From the beginning of his novel, Orwell’s intention to stimulate serious political thought among his readers is clear. His isolated protagonist is a perfect representation of the paranoia the 16 English citizens faced. As he gets closer to the truth of the Party, he is discovered and captured by their all-seeing spies. The Party tortures all of its enemies to ensure their success, but Winston is lucky enough to offer the readers some insight as to the Party’s motives. Winston’s betrayer and captor, O’Brien, asks why he thinks the Party seeks power. He answers hesitantly that it is for the good of the people, to which O’Brien replies, “The Party seeks power entirely for its own sake. We are not interested in the good of others; we are interested solely in power… pure power. We know that no one ever seizes power with the intention of relinquishing it. Power is not a means; it is an end” (Orwell 263). Orwell makes this point easy to understand: the Party does not and will not ever care about its citizens, only what it can rally its citizens to do. Conrad’s novel is a bit more convoluted in its language, but a lust for supremacy is a clear theme. Marlow tells his audience of the time he travelled with a Belgian trading company in Africa. As he offers his farewell to his aunt, she wishes him luck in reforming the inhabitants of the Africas, and he “ventured to hint that the company was run for profit” (Conrad 10). Marlow is well aware of the fact that the company exists to make money rather than to assist the natives, but is generally unconcerned as this is, after all, the point of a company. As the story goes on, however, we learn of one Mr. Kurtz, who is known not only for his brilliant speech but also for having “collected, bartered, swindled, or stolen [emphasis added] more ivory than all the other agents together” (Conrad 44), who “will be a somebody in administration before long. They, above… mean him to be” (Conrad 16). Despite the fact that Kurtz is dishonest and immoral, he is being polished for a position of greater power because of his results. The man has the Midas touch, and the company cannot resist such an opportunity to flood their coffers. It may be possible to do well by the natives and to make money, but the exponential increase in funding is all that matters.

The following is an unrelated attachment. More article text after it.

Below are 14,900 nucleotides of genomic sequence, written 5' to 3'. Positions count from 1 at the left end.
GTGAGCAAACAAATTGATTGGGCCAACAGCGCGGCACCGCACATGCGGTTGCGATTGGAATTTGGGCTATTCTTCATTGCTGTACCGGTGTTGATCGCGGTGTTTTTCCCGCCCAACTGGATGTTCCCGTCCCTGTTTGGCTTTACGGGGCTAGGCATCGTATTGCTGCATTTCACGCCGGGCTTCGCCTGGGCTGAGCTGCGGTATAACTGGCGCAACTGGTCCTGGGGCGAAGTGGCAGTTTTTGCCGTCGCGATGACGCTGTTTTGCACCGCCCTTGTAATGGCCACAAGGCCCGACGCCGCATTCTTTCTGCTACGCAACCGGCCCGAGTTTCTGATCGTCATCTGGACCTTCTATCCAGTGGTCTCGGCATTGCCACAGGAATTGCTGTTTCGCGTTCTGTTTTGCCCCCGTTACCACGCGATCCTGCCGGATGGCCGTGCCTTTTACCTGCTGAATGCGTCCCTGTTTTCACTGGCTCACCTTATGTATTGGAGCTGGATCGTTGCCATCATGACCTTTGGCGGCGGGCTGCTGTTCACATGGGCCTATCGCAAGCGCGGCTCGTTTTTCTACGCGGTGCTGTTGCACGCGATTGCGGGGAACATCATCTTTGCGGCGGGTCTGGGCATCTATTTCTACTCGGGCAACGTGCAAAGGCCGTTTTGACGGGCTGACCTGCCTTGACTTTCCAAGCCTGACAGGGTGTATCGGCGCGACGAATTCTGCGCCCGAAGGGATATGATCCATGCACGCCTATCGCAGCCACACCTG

Once Marlow returns from his venture, we learn more about Kurtz’s motives. He notes, “Indeed I don’t know whether he had not been a pauper all his life. He had given me some reason to infer that it was his impatience of comparative poverty that drove him out there” (Conrad 70). For some, this may show that England’s imperialism is beneficial to the impoverished, but it is indeed quite the opposite. Kurtz was driven to absolute madness by the worship thrust upon him by fascinated natives and fat-wallet executives. Marlow watches as Kurtz suffers, fighting with his very soul for the wretch he has become in the wilderness, and acknowledges that the man himself was not entirely at fault for all that had taken place there. Men like Kurtz would be exactly what the company has been seeking: a pauper having spent his life in misery, willing to do anything to earn his love’s hand and to give her a marvelous life. They purposely overlook the mental and emotional toll that the jungle takes on the unprepared explorers. For some insight as to why this is, consider the words of Orwell’s Emmanuel Goldstein. Goldstein is the author of a meta-novel within 1984 whose arguments mirror those of Orwell himself. His novel explains, “The competition for raw materials is no longer a matter of life and death. Each [superstate]… can obtain almost all of the materials that it needs within its own boundaries… It is a war for labor… cheap labor” (Orwell 187). Like all of the slaves worked until they crawl off to die, Conrad’s Kurtz and Orwell’s citizens exist only to provide the largest margin of profit as is possible for their respective masters. This is the reason (apart from the racism of imperialist England) for Marlow’s focus on the impact of colonialism on the colonialists rather than their unfortunate captives. The enslavement, rape, and slaughter of whole populations is something that most people can identify as appalling when they are made to stand back from the situation. It is more difficult to grasp the parallel systematic oppression of one’s own people.